Out in the cold

Selling the family farm severs connection with place and past

  • Sale day at the Bair family farm.

    Courtesy Julene Bair
  • Life on the farm, c. 1980s.

    Courtesy Julene Bair
  • Life on the farm, c. 1980s.

    Courtesy Julene Bair
  • Life on the farm, c. 1980s.

    Courtesy Julene Bair
  • Life on the farm, c. 1980s.

    Courtesy Julene Bair
 

Page 4

As soon as the money from the sale hit my bank account, I talked the man I live with into going in together on a house and barn on a little under two acres on the Colorado Front Range. We were buying, I argued, a tiny fraction of connection, a bit of what I'd sold.

It was indeed pretty here on the plains below the mountains. But just owning 1.7 acres in exurbia seemed to satisfy nothing. That Felliniesque image, the auctioneer's wagon, rode through my subconscious all winter.

What was so compelling about owning, anyway? And what was it about not owning that could cause such sickness to arise in me? The word "property," it surprised me to discover, was first defined as a "bundle of rights." What we gave up in selling was not the thing itself, which will last far longer than us, but our rights over it.

This made sense to me. Land is one of the four traditional elements. Air, Fire, Water, Earth are nature, its essence. We naturally grasp onto land, the only solid thing among them, but land belongs to all life, not, ultimately, to any individual or family or species.

Tracts on property theory often quote the Enlightenment thinker John Locke, who proclaimed that what man "removes out of the state that nature hath provided, and left it in, he hath mixed his labour with, and joined to it something that is his own, and thereby makes it his property." The idea that mixing with the soil makes it ours appealed to my body's reasoning. Farming is an intermingling of self and soil. My father mixed himself, his labor, into the soil he owned. To morally earn the farm, I would've had to do the same.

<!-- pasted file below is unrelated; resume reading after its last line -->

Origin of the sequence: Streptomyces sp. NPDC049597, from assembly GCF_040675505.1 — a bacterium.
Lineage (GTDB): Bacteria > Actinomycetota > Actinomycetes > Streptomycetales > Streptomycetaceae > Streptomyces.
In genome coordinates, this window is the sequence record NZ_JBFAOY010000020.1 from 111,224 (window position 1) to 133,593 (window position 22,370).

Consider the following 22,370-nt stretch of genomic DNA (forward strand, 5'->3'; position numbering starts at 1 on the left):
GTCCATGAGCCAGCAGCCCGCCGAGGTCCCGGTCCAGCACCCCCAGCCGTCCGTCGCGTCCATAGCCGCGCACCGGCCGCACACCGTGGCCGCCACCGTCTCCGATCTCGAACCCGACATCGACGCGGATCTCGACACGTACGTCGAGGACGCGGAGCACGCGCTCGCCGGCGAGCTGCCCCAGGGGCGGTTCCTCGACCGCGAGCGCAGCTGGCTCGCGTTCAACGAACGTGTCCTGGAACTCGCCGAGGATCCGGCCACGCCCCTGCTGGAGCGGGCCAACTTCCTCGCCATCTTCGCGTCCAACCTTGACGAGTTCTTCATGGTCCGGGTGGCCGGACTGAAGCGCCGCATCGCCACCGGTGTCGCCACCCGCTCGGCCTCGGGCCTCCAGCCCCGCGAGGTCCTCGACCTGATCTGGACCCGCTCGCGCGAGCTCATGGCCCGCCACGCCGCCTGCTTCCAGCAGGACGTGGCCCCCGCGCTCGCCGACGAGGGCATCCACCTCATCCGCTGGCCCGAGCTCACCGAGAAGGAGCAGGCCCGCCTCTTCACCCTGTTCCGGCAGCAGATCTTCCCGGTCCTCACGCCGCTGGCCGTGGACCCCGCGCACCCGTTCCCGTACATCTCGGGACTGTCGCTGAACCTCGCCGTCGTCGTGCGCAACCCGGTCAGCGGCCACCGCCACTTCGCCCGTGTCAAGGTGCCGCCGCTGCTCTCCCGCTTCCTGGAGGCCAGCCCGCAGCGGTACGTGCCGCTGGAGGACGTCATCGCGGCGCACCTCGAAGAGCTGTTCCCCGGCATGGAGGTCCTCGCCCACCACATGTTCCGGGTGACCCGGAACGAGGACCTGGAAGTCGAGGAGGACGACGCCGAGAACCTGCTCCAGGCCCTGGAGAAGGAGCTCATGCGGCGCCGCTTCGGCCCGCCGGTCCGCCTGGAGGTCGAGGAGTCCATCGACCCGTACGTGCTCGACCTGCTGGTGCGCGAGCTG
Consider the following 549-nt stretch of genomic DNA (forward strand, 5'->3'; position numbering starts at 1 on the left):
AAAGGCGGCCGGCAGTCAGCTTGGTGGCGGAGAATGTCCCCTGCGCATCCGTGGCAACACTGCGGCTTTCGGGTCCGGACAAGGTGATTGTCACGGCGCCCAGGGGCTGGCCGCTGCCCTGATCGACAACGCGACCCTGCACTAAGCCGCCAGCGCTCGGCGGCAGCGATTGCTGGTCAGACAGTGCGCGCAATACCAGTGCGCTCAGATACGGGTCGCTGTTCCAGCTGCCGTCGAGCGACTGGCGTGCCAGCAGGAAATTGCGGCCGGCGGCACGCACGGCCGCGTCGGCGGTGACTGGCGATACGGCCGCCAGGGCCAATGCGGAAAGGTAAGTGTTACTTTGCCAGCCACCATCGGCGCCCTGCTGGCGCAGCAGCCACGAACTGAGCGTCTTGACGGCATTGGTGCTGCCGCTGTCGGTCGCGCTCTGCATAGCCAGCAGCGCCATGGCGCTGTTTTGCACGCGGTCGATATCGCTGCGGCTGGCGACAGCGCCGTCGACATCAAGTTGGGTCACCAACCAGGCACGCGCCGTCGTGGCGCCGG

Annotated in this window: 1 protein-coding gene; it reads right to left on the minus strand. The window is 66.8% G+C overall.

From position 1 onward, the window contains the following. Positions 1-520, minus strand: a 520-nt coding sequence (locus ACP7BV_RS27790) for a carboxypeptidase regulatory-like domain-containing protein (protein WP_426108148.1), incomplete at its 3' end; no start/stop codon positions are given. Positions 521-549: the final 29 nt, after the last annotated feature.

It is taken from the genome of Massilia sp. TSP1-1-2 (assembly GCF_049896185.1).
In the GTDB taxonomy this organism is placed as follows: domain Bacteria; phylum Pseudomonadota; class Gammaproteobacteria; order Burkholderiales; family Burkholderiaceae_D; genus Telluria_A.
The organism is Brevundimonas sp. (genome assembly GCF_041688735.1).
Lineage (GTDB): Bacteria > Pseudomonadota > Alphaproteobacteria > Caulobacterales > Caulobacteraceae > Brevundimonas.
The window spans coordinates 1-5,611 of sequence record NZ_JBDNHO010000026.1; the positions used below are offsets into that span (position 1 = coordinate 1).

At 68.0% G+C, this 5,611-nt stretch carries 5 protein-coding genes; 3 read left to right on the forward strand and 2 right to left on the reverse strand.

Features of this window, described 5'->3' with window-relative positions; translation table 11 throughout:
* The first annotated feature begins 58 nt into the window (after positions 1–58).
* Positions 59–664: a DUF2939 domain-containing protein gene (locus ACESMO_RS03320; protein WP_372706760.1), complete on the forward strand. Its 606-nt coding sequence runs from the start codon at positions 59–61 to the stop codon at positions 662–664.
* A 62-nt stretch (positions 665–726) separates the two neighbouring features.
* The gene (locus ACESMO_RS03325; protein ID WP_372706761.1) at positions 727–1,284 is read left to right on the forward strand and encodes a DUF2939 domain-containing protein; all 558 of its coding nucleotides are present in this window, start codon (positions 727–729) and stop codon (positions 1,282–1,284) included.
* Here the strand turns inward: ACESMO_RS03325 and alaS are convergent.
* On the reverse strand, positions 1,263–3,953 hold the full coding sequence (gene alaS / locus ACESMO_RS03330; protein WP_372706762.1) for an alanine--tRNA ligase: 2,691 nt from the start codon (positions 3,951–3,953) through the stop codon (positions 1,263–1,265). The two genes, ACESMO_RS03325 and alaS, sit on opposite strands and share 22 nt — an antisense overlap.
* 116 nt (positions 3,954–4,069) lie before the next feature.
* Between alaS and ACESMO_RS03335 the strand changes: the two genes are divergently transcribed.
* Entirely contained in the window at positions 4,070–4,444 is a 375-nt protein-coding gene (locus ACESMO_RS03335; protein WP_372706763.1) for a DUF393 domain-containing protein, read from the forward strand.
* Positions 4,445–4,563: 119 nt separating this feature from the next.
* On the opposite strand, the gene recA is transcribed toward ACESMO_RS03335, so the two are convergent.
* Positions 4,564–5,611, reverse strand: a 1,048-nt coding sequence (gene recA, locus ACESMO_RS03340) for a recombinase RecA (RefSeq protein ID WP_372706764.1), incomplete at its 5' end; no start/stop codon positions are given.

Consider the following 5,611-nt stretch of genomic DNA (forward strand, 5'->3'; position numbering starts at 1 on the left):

Another theory, "libertarian socialism," holds that owners lose their rights if they abandon property or try to reap benefit from it while not living on and working it. This also made emotional sense to me. As an absentee owner, I should have felt just as empty, if not emptier, than I did having sold. I had no moral right to that land.

Why did anyone have to own it? I would rather have liberated our property from the annual assaults waged on it by plows and irrigation pumps. The Nature Conservancy would not have been interested in our denuded fields but the law requires that it belong to someone. Had I the means, I could have held the deeds, paid the taxes and put my father's land all back to grass.

That romantic return to wilderness would have soothed my ache, but it would not have healed it. The cover of one book I ran across, The Philosophy of Property, featured an idyllic white clapboard house and red barn surrounded by golden wheatfields. I longed for what we'd had, the way we'd once had it, for how the land had nurtured us with the produce and livestock we grew. Right relationship.

High Country News Classifieds
  • CANYONLANDS FIELD INSTITUTE
    Field Seminars for adults: cultural and natural history of the Colorado Plateau. With guest experts, local insights, small groups, and lodge or base camp formats....
  • PLANNED GIVING OFFICER
    National Parks Conservation Association (NPCA), the nation's oldest and largest national parks nonprofit advocacy organization seeks a Planned Giving Officer. Do you find energy in...